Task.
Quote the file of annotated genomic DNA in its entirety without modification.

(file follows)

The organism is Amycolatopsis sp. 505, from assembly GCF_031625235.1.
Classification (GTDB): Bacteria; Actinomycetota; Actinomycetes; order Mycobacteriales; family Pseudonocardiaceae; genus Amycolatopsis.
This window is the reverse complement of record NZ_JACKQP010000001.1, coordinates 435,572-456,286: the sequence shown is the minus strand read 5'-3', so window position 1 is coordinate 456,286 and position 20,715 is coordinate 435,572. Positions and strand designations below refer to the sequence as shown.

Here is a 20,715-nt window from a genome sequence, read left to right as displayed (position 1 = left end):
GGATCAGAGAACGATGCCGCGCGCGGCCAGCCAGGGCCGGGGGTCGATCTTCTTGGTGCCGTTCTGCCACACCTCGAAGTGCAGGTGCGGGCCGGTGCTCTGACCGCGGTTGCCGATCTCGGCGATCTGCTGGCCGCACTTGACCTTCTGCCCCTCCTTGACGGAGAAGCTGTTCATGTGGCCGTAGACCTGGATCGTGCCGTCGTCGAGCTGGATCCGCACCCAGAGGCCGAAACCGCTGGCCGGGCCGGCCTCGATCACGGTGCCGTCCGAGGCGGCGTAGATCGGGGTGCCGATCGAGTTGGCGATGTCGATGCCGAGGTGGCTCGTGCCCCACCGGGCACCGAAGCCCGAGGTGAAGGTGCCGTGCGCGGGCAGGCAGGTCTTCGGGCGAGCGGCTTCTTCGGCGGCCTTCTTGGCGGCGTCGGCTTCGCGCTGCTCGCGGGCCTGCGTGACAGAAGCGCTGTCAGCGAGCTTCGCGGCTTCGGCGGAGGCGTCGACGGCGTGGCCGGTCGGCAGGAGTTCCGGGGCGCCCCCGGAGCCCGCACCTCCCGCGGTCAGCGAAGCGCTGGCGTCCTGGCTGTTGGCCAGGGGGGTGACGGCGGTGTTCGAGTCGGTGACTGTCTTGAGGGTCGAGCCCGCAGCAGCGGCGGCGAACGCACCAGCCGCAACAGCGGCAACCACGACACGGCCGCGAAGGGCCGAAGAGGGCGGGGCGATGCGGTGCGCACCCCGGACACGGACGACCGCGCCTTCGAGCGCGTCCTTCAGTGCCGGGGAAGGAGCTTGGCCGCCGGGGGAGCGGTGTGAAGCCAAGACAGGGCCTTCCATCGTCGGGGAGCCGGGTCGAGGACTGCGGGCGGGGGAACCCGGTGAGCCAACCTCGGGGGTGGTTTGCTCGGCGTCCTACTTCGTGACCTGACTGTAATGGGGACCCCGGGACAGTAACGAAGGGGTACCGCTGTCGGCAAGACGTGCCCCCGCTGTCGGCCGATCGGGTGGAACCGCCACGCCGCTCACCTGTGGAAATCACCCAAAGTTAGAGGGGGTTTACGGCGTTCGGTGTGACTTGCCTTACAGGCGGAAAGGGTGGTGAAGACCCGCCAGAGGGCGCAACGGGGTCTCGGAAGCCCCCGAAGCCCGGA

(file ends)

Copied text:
The organism is Amycolatopsis sp. 505, from assembly GCF_031625235.1.
Classification (GTDB): Bacteria; Actinomycetota; Actinomycetes; order Mycobacteriales; family Pseudonocardiaceae; genus Amycolatopsis.
This window is the reverse complement of record NZ_JACKQP010000001.1, coordinates 435,572-456,286: the sequence shown is the minus strand read 5'-3', so window position 1 is coordinate 456,286 and position 20,715 is coordinate 435,572. Positions and strand designations below refer to the sequence as shown.

Here is a 20,715-nt window from a genome sequence, read left to right as displayed (position 1 = left end):
GGATCAGAGAACGATGCCGCGCGCGGCCAGCCAGGGCCGGGGGTCGATCTTCTTGGTGCCGTTCTGCCACACCTCGAAGTGCAGGTGCGGGCCGGTGCTCTGACCGCGGTTGCCGATCTCGGCGATCTGCTGGCCGCACTTGACCTTCTGCCCCTCCTTGACGGAGAAGCTGTTCATGTGGCCGTAGACCTGGATCGTGCCGTCGTCGAGCTGGATCCGCACCCAGAGGCCGAAACCGCTGGCCGGGCCGGCCTCGATCACGGTGCCGTCCGAGGCGGCGTAGATCGGGGTGCCGATCGAGTTGGCGATGTCGATGCCGAGGTGGCTCGTGCCCCACCGGGCACCGAAGCCCGAGGTGAAGGTGCCGTGCGCGGGCAGGCAGGTCTTCGGGCGAGCGGCTTCTTCGGCGGCCTTCTTGGCGGCGTCGGCTTCGCGCTGCTCGCGGGCCTGCGTGACAGAAGCGCTGTCAGCGAGCTTCGCGGCTTCGGCGGAGGCGTCGACGGCGTGGCCGGTCGGCAGGAGTTCCGGGGCGCCCCCGGAGCCCGCACCTCCCGCGGTCAGCGAAGCGCTGGCGTCCTGGCTGTTGGCCAGGGGGGTGACGGCGGTGTTCGAGTCGGTGACTGTCTTGAGGGTCGAGCCCGCAGCAGCGGCGGCGAACGCACCAGCCGCAACAGCGGCAACCACGACACGGCCGCGAAGGGCCGAAGAGGGCGGGGCGATGCGGTGCGCACCCCGGACACGGACGACCGCGCCTTCGAGCGCGTCCTTCAGTGCCGGGGAAGGAGCTTGGCCGCCGGGGGAGCGGTGTGAAGCCAAGACAGGGCCTTCCATCGTCGGGGAGCCGGGTCGAGGACTGCGGGCGGGGGAACCCGGTGAGCCAACCTCGGGGGTGGTTTGCTCGGCGTCCTACTTCGTGACCTGACTGTAATGGGGACCCCGGGACAGTAACGAAGGGGTACCGCTGTCGGCAAGACGTGCCCCCGCTGTCGGCCGATCGGGTGGAACCGCCACGCCGCTCACCTGTGGAAATCACCCAAAGTTAGAGGGGGTTTACGGCGTTCGGTGTGACTTGCCTTACAGGCGGAAAGGGTGGTGAAGACCCGCCAGAGGGCGCAACGGGGTCTCGGAAGCCCCCGAAGCCCGGA